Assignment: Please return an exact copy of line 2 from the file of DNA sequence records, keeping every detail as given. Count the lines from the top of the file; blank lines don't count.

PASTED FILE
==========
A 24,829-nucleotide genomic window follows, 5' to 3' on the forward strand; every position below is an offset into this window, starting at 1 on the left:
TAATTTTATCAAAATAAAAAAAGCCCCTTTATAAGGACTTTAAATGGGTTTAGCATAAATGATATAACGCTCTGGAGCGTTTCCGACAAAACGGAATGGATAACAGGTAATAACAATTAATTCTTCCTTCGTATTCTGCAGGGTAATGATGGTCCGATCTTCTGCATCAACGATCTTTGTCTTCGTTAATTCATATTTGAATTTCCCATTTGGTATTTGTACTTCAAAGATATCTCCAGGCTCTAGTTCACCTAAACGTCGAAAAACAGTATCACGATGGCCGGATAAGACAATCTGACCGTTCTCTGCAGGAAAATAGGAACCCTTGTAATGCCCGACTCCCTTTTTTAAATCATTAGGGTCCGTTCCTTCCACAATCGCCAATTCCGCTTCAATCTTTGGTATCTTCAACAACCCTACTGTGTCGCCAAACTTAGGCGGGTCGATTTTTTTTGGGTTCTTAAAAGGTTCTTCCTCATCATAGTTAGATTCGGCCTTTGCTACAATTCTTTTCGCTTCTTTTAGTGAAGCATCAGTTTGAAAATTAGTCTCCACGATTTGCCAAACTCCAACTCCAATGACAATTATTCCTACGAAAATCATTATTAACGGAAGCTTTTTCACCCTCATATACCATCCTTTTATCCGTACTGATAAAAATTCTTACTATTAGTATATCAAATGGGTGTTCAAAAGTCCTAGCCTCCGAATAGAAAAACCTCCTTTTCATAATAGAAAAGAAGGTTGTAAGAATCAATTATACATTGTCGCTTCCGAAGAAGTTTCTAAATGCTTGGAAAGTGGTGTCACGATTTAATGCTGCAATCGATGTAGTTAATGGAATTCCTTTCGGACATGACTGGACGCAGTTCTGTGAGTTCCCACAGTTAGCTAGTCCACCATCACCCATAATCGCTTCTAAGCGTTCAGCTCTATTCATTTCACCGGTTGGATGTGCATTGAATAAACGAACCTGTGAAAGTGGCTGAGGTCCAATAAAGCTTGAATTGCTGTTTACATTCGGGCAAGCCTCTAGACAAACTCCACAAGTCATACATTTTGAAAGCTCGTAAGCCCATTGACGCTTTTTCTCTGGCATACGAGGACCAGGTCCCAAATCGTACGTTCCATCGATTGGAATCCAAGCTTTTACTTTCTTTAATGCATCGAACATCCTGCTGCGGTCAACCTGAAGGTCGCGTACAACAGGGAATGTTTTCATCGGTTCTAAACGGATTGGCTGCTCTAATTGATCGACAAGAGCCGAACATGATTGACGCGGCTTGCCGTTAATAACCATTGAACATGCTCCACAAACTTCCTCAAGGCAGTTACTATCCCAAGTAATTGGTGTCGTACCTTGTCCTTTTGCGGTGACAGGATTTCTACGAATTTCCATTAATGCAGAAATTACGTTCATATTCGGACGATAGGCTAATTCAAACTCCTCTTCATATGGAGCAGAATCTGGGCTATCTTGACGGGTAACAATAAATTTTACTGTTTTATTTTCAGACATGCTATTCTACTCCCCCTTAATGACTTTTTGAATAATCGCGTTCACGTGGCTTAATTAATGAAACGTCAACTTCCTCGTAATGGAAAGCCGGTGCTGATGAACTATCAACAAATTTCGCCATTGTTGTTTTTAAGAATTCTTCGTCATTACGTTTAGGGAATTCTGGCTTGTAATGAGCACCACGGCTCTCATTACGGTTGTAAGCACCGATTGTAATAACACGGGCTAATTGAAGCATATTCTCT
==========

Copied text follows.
TAATTTTATCAAAATAAAAAAAGCCCCTTTATAAGGACTTTAAATGGGTTTAGCATAAATGATATAACGCTCTGGAGCGTTTCCGACAAAACGGAATGGATAACAGGTAATAACAATTAATTCTTCCTTCGTATTCTGCAGGGTAATGATGGTCCGATCTTCTGCATCAACGATCTTTGTCTTCGTTAATTCATATTTGAATTTCCCATTTGGTATTTGTACTTCAAAGATATCTCCAGGCTCTAGTTCACCTAAACGTCGAAAAACAGTATCACGATGGCCGGATAAGACAATCTGACCGTTCTCTGCAGGAAAATAGGAACCCTTGTAATGCCCGACTCCCTTTTTTAAATCATTAGGGTCCGTTCCTTCCACAATCGCCAATTCCGCTTCAATCTTTGGTATCTTCAACAACCCTACTGTGTCGCCAAACTTAGGCGGGTCGATTTTTTTTGGGTTCTTAAAAGGTTCTTCCTCATCATAGTTAGATTCGGCCTTTGCTACAATTCTTTTCGCTTCTTTTAGTGAAGCATCAGTTTGAAAATTAGTCTCCACGATTTGCCAAACTCCAACTCCAATGACAATTATTCCTACGAAAATCATTATTAACGGAAGCTTTTTCACCCTCATATACCATCCTTTTATCCGTACTGATAAAAATTCTTACTATTAGTATATCAAATGGGTGTTCAAAAGTCCTAGCCTCCGAATAGAAAAACCTCCTTTTCATAATAGAAAAGAAGGTTGTAAGAATCAATTATACATTGTCGCTTCCGAAGAAGTTTCTAAATGCTTGGAAAGTGGTGTCACGATTTAATGCTGCAATCGATGTAGTTAATGGAATTCCTTTCGGACATGACTGGACGCAGTTCTGTGAGTTCCCACAGTTAGCTAGTCCACCATCACCCATAATCGCTTCTAAGCGTTCAGCTCTATTCATTTCACCGGTTGGATGTGCATTGAATAAACGAACCTGTGAAAGTGGCTGAGGTCCAATAAAGCTTGAATTGCTGTTTACATTCGGGCAAGCCTCTAGACAAACTCCACAAGTCATACATTTTGAAAGCTCGTAAGCCCATTGACGCTTTTTCTCTGGCATACGAGGACCAGGTCCCAAATCGTACGTTCCATCGATTGGAATCCAAGCTTTTACTTTCTTTAATGCATCGAACATCCTGCTGCGGTCAACCTGAAGGTCGCGTACAACAGGGAATGTTTTCATCGGTTCTAAACGGATTGGCTGCTCTAATTGATCGACAAGAGCCGAACATGATTGACGCGGCTTGCCGTTAATAACCATTGAACATGCTCCACAAACTTCCTCAAGGCAGTTACTATCCCAAGTAATTGGTGTCGTACCTTGTCCTTTTGCGGTGACAGGATTTCTACGAATTTCCATTAATGCAGAAATTACGTTCATATTCGGACGATAGGCTAATTCAAACTCCTCTTCATATGGAGCAGAATCTGGGCTATCTTGACGGGTAACAATAAATTTTACTGTTTTATTTTCAGACATGCTATTCTACTCCCCCTTAATGACTTTTTGAATAATCGCGTTCACGTGGCTTAATTAATGAAACGTCAACTTCCTCGTAATGGAAAGCCGGTGCTGATGAACTATCAACAAATTTCGCCATTGTTGTTTTTAAGAATTCTTCGTCATTACGTTTAGGGAATTCTGGCTTGTAATGAGCACCACGGCTCTCATTACGGTTGTAAGCACCGATTGTAATAACACGGGCTAATTGAAGCATATTCTCT